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Written by:
Martin Barrett
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Does Pluralsight Block Accounts With Multiple Users

Does Pluralsight Block Accounts With Multiple Users?

Pluralsight is a fantastic online learning resource that, as their website says, can help you “upskill and reskill”.

You can think of it as Coursera or Udemy but specialized for the tech world, giving them a strong footing in this niche of the online learning market. (Check out ‘20 Pluralsight Best Courses Available In 2023‘)

Yet, as fantastic as PluralSight can be for those who wish to invest in their personal or professional development, their user policies could do with a little polishing. For instance, their rules regarding accounts with multiple users can be disruptive for individual users. So, can multiple people use the same Pluralsight account?

In this post, I’ll be discussing whether PluralSight blocks accounts with multiple users, and the problems surrounding such a policy.

Does PluralSight Allow Multiple People To Use A Single Account?

PluralSight states in no uncertain terms that multiple users are not permitted to use a single account.

Each subscription comes with a single-user license, so anyone who wants to continue using the platform’s resources without such a license is technically stealing content.

The company’s exact words on the matter are as follows:

“Each learner needs their own license to watch content on the PluralSight Skills platform … Accounts are personal to the learner using them and cannot be shared or reused.”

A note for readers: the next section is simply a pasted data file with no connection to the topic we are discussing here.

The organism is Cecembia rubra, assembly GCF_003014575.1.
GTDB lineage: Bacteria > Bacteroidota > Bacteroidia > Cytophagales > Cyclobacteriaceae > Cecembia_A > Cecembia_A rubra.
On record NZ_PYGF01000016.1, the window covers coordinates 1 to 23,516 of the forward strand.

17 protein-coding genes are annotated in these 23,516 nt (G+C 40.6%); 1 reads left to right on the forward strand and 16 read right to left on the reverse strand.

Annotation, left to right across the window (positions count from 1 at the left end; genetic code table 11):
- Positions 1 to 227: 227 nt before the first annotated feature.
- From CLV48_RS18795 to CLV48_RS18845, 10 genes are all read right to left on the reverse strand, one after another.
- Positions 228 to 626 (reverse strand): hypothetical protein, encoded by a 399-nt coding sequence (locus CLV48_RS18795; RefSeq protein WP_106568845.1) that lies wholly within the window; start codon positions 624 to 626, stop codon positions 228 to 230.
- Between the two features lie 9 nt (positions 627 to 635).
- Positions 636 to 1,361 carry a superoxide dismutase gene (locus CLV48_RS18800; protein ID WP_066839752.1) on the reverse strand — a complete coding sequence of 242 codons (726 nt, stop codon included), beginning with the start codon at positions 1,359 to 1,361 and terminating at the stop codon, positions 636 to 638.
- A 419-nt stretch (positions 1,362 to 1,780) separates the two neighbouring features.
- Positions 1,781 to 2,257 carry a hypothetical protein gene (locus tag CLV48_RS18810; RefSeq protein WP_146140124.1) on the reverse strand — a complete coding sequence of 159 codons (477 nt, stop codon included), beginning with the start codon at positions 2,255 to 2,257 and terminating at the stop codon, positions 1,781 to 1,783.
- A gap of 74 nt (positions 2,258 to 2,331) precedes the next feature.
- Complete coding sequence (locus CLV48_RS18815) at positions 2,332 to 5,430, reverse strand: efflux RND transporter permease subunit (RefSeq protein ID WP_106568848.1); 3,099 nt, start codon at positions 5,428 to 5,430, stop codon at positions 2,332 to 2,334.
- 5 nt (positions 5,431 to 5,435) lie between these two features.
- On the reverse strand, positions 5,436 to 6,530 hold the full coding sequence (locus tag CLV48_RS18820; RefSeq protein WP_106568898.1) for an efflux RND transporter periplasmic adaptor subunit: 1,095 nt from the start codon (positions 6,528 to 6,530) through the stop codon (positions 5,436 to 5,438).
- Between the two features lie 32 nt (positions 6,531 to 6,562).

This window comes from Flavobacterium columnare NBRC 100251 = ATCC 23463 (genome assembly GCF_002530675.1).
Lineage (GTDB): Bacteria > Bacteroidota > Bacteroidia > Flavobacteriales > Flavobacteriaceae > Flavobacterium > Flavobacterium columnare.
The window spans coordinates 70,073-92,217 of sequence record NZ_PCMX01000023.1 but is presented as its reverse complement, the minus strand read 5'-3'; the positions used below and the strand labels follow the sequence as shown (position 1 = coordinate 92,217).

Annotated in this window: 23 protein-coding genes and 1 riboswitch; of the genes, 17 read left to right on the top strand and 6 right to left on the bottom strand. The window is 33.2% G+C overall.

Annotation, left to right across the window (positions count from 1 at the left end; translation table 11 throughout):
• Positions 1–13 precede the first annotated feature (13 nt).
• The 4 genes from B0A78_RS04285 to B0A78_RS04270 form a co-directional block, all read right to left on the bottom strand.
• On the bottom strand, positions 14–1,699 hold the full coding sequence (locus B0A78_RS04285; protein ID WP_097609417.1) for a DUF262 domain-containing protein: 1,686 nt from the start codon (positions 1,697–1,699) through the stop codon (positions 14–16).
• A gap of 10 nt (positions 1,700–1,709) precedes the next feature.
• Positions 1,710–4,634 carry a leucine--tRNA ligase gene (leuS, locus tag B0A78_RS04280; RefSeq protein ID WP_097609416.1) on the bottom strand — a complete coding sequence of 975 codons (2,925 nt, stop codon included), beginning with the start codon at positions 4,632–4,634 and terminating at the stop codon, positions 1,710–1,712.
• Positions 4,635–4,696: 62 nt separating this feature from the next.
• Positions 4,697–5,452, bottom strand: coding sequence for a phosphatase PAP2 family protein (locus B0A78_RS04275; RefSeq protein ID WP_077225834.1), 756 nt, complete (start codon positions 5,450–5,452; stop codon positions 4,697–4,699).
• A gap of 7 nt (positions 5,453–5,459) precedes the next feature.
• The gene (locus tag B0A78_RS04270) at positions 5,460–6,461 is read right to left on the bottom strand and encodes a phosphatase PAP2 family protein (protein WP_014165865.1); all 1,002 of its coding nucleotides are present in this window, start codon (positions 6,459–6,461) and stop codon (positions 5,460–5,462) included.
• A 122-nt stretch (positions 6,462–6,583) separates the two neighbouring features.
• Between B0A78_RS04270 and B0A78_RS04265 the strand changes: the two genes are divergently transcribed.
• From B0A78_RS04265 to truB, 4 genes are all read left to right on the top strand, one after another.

That seems fair enough, right? When you go to the store and buy a loaf of bread, you don’t get to take another one for free to give to your hungry friend, so why should PluralSight permit learners to essentially duplicate their product and offer it out for free? (See also ‘What Does Glassdoor Say About Pluralsight?‘)

However, when you offer a remote learning service, it can be incredibly tricky to enforce such a rule, especially in a manner that doesn’t also inhibit learners who are playing by the rules.

How Does PluralSight Crack Down On Multiple Users?

There are a number of methods a content company can use to prevent the unfair distribution of their product:

  • Develop a sense of account ownership — You know how Spotify learns about your listening habits and tailors their service to you specifically? Well, that’s a perfect example of developing account ownership.

Users don’t want to share their accounts because it’s only going to mess with their algorithms and spoil their user experience.

E-learning platforms can do a similar thing by offering custom progress points with rewards and developing tailored lesson suggestions and goals.

  • Single-sign-on technology — Having users sign in through one of their socials is an example of single-sign-on technology. People are less inclined to hand out their social details, so account sharing plummets.
  • IP monitoring — Whenever we do something online, it’s attached to an IP address, so by monitoring the IP addresses of users, a company will notice when two different addresses are attempting to use the same account.

This isn’t an exhaustive list by any stretch, but you get what I’m driving at. 

Can multiple people use the same Pluralsight account?

The Problem With Pluralsight’s Single-User Enforcement

PluralSight is so ruthless when it comes to cracking down on account sharing that they don’t allow learners to use their platform across different browsers, especially if somebody starts watching one of their instructional videos on one browser and then tries to finish it off in another.

As far as the company is concerned, different browsers mean different users, which of course isn’t always the case.

I don’t know about you, but I use a couple of different browsers day to day, as each caters to slightly different needs, and I’ll of course use all the same Gmail login details on each one.